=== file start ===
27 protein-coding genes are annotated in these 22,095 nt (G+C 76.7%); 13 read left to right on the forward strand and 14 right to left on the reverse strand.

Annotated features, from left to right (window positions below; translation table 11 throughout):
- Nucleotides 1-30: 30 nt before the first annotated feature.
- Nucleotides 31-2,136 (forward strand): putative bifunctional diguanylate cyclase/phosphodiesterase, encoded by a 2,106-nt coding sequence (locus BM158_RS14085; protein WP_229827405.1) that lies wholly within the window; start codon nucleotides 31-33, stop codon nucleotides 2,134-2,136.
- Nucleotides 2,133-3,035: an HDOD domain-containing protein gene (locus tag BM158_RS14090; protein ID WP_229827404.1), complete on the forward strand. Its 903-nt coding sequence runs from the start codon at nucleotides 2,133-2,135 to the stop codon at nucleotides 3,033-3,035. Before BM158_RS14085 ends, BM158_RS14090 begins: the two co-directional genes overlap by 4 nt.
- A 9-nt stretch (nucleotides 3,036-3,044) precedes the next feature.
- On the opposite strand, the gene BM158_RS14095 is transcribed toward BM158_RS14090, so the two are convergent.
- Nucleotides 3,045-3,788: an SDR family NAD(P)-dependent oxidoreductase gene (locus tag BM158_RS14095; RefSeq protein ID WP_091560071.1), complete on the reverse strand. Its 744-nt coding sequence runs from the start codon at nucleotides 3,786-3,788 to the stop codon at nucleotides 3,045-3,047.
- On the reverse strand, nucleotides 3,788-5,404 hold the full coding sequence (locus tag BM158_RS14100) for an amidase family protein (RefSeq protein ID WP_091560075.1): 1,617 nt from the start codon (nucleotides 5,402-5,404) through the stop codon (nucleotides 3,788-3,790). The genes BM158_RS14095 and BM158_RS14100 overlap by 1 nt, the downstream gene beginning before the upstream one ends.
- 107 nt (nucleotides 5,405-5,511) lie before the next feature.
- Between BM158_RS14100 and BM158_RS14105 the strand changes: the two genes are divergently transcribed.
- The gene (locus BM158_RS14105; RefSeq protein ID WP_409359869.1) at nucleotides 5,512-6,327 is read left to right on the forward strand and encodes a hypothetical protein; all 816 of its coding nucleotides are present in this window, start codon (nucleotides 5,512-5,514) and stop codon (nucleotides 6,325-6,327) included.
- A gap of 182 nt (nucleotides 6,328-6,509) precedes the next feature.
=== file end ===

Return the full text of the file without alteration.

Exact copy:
27 protein-coding genes are annotated in these 22,095 nt (G+C 76.7%); 13 read left to right on the forward strand and 14 right to left on the reverse strand.

Annotated features, from left to right (window positions below; translation table 11 throughout):
- Nucleotides 1-30: 30 nt before the first annotated feature.
- Nucleotides 31-2,136 (forward strand): putative bifunctional diguanylate cyclase/phosphodiesterase, encoded by a 2,106-nt coding sequence (locus BM158_RS14085; protein WP_229827405.1) that lies wholly within the window; start codon nucleotides 31-33, stop codon nucleotides 2,134-2,136.
- Nucleotides 2,133-3,035: an HDOD domain-containing protein gene (locus tag BM158_RS14090; protein ID WP_229827404.1), complete on the forward strand. Its 903-nt coding sequence runs from the start codon at nucleotides 2,133-2,135 to the stop codon at nucleotides 3,033-3,035. Before BM158_RS14085 ends, BM158_RS14090 begins: the two co-directional genes overlap by 4 nt.
- A 9-nt stretch (nucleotides 3,036-3,044) precedes the next feature.
- On the opposite strand, the gene BM158_RS14095 is transcribed toward BM158_RS14090, so the two are convergent.
- Nucleotides 3,045-3,788: an SDR family NAD(P)-dependent oxidoreductase gene (locus tag BM158_RS14095; RefSeq protein ID WP_091560071.1), complete on the reverse strand. Its 744-nt coding sequence runs from the start codon at nucleotides 3,786-3,788 to the stop codon at nucleotides 3,045-3,047.
- On the reverse strand, nucleotides 3,788-5,404 hold the full coding sequence (locus tag BM158_RS14100) for an amidase family protein (RefSeq protein ID WP_091560075.1): 1,617 nt from the start codon (nucleotides 5,402-5,404) through the stop codon (nucleotides 3,788-3,790). The genes BM158_RS14095 and BM158_RS14100 overlap by 1 nt, the downstream gene beginning before the upstream one ends.
- 107 nt (nucleotides 5,405-5,511) lie before the next feature.
- Between BM158_RS14100 and BM158_RS14105 the strand changes: the two genes are divergently transcribed.
- The gene (locus BM158_RS14105; RefSeq protein ID WP_409359869.1) at nucleotides 5,512-6,327 is read left to right on the forward strand and encodes a hypothetical protein; all 816 of its coding nucleotides are present in this window, start codon (nucleotides 5,512-5,514) and stop codon (nucleotides 6,325-6,327) included.
- A gap of 182 nt (nucleotides 6,328-6,509) precedes the next feature.